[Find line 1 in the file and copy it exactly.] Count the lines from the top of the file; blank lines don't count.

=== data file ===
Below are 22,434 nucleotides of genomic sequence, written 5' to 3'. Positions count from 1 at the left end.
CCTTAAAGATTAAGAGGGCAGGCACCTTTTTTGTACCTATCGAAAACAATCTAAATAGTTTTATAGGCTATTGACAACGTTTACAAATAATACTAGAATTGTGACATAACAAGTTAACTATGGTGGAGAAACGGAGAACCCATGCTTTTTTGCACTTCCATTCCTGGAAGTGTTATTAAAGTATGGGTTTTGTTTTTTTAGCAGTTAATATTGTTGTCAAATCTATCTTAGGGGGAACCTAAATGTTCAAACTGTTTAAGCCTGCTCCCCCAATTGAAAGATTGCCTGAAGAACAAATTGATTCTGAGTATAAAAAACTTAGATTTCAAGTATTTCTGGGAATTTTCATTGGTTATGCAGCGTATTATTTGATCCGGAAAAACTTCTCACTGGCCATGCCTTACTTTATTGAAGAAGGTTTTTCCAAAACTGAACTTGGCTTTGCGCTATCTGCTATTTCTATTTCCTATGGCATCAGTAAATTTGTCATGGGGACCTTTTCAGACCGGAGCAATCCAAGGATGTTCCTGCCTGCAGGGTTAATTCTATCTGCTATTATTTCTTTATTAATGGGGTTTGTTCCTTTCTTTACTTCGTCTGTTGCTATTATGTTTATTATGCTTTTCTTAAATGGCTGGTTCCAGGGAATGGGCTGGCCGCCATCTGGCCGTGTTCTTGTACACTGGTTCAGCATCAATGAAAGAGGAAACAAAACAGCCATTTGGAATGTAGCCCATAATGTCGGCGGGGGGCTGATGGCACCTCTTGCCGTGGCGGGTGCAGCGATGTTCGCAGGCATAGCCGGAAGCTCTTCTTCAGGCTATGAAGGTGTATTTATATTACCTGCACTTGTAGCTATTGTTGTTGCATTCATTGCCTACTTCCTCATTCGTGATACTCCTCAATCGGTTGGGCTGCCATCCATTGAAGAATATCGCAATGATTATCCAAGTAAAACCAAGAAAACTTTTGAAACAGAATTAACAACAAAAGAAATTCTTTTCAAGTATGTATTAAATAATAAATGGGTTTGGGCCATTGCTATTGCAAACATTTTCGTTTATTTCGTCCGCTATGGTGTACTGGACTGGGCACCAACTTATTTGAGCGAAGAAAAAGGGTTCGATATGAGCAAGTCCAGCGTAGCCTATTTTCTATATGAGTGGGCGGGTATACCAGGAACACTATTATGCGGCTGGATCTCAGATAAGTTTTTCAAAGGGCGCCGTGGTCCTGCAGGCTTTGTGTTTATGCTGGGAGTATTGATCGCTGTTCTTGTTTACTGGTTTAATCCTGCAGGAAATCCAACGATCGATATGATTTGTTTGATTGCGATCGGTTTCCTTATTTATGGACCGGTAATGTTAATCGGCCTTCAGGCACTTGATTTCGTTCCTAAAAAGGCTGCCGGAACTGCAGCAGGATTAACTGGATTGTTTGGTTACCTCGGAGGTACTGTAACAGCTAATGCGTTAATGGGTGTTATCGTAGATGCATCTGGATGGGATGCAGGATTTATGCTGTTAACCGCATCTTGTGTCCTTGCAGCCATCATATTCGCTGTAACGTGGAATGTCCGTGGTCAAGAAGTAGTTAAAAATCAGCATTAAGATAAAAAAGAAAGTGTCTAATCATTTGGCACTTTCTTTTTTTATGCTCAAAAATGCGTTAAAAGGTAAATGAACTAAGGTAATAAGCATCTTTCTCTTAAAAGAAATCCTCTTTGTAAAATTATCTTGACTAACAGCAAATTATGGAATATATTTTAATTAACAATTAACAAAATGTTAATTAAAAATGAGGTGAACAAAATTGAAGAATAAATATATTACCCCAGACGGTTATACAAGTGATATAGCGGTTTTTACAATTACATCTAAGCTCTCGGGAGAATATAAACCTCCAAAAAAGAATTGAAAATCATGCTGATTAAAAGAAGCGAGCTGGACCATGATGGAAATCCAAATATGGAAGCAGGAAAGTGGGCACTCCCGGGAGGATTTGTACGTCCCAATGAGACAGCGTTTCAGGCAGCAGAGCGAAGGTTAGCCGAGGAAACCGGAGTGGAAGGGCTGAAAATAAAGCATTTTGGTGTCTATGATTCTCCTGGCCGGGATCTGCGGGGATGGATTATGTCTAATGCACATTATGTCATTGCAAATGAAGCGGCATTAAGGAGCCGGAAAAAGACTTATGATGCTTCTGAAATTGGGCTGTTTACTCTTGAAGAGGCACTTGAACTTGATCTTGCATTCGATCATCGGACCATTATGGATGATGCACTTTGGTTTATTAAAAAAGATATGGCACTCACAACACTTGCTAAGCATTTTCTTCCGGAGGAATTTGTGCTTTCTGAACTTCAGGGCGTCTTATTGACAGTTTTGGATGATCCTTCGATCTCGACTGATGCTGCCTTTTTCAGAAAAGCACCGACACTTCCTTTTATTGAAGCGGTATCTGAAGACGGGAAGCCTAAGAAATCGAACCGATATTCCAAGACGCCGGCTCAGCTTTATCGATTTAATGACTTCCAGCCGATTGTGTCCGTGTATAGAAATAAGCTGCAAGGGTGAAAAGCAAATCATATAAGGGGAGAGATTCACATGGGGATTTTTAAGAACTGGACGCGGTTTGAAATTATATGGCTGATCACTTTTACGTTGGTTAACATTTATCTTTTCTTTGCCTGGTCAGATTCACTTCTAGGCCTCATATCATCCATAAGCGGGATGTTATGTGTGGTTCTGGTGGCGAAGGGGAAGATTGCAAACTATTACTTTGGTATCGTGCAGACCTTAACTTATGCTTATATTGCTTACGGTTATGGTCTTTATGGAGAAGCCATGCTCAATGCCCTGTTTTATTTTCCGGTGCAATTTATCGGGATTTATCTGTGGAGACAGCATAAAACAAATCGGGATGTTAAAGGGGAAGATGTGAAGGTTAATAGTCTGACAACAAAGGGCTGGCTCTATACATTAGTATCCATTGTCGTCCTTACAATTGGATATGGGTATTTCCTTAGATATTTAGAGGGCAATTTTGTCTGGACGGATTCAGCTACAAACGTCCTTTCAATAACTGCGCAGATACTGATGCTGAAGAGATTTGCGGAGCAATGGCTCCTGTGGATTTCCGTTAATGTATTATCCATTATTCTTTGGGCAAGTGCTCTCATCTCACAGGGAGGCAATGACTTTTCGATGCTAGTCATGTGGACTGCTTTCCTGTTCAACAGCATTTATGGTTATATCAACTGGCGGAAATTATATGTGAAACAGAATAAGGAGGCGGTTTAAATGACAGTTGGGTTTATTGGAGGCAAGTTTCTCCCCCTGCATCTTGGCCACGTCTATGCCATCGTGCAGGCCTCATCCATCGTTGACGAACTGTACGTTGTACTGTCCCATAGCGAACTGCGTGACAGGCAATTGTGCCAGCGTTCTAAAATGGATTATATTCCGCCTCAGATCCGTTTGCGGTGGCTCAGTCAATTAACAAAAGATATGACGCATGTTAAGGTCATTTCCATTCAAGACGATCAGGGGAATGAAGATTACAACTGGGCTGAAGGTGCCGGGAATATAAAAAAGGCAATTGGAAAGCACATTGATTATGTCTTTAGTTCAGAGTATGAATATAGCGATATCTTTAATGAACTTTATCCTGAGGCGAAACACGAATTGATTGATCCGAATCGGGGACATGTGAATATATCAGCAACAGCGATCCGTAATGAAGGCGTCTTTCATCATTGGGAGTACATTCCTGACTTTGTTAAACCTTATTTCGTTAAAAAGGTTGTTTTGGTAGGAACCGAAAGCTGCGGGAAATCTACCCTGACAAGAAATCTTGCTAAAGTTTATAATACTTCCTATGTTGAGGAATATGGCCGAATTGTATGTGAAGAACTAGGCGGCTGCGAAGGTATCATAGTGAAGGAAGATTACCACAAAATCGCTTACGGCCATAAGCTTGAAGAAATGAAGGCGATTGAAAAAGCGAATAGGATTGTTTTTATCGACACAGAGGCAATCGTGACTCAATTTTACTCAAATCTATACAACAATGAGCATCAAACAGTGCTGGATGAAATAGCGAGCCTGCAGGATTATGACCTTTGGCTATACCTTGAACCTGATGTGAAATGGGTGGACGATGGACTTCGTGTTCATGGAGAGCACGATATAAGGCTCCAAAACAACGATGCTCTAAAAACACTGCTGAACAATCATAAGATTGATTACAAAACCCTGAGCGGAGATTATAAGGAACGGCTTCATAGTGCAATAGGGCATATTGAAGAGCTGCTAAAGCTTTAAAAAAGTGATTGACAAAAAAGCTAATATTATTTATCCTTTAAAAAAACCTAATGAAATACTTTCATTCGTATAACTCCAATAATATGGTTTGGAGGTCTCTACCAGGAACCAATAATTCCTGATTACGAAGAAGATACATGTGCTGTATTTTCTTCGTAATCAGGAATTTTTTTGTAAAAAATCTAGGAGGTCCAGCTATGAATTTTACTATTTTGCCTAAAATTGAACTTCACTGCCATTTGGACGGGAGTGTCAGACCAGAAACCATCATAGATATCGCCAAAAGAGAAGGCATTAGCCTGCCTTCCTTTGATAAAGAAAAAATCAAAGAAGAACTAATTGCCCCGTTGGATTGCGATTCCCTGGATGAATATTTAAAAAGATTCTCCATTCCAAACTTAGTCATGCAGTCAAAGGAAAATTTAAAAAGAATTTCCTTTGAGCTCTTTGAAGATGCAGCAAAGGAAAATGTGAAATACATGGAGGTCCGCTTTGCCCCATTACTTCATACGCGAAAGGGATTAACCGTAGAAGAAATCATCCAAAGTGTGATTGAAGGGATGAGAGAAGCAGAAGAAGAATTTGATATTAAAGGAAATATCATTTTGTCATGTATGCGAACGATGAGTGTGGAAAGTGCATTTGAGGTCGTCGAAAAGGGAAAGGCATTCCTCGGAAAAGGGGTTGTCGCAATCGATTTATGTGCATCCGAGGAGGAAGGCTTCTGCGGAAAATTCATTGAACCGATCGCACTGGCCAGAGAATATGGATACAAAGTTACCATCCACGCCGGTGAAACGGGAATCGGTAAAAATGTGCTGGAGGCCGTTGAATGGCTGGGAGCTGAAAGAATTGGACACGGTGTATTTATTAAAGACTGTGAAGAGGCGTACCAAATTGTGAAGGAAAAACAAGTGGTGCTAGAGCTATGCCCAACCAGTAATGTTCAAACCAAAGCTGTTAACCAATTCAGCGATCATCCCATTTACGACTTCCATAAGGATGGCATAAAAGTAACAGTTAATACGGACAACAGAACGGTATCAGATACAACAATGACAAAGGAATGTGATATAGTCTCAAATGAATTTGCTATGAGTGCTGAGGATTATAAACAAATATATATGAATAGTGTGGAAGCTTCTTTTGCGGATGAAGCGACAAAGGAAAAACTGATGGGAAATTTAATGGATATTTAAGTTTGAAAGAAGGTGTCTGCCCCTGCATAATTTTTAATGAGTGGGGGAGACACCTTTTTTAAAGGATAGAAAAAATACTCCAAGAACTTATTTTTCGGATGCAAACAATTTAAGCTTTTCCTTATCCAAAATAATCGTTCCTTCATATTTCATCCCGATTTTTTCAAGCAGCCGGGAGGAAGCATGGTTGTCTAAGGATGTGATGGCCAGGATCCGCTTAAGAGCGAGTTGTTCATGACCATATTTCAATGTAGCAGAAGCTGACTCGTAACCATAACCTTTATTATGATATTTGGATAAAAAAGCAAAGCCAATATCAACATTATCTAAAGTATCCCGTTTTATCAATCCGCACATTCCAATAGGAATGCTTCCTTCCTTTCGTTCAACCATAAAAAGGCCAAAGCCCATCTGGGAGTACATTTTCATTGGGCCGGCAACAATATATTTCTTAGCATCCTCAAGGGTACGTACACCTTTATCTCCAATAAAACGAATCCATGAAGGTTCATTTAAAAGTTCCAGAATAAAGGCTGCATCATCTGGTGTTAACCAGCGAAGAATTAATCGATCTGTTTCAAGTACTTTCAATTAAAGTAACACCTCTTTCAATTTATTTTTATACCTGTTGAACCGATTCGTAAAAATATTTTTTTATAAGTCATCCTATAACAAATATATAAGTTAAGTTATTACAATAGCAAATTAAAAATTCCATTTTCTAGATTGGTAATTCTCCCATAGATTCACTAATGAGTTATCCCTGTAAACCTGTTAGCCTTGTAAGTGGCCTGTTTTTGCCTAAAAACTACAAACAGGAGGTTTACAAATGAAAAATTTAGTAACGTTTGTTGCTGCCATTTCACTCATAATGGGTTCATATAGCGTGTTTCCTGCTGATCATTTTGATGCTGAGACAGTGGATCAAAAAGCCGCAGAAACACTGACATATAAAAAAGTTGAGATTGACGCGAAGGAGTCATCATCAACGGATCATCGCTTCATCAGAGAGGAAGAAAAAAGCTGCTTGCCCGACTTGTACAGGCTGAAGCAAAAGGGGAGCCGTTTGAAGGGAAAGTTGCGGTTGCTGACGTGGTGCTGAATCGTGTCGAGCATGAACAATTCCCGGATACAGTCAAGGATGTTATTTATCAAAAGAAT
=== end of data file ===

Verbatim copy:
Below are 22,434 nucleotides of genomic sequence, written 5' to 3'. Positions count from 1 at the left end.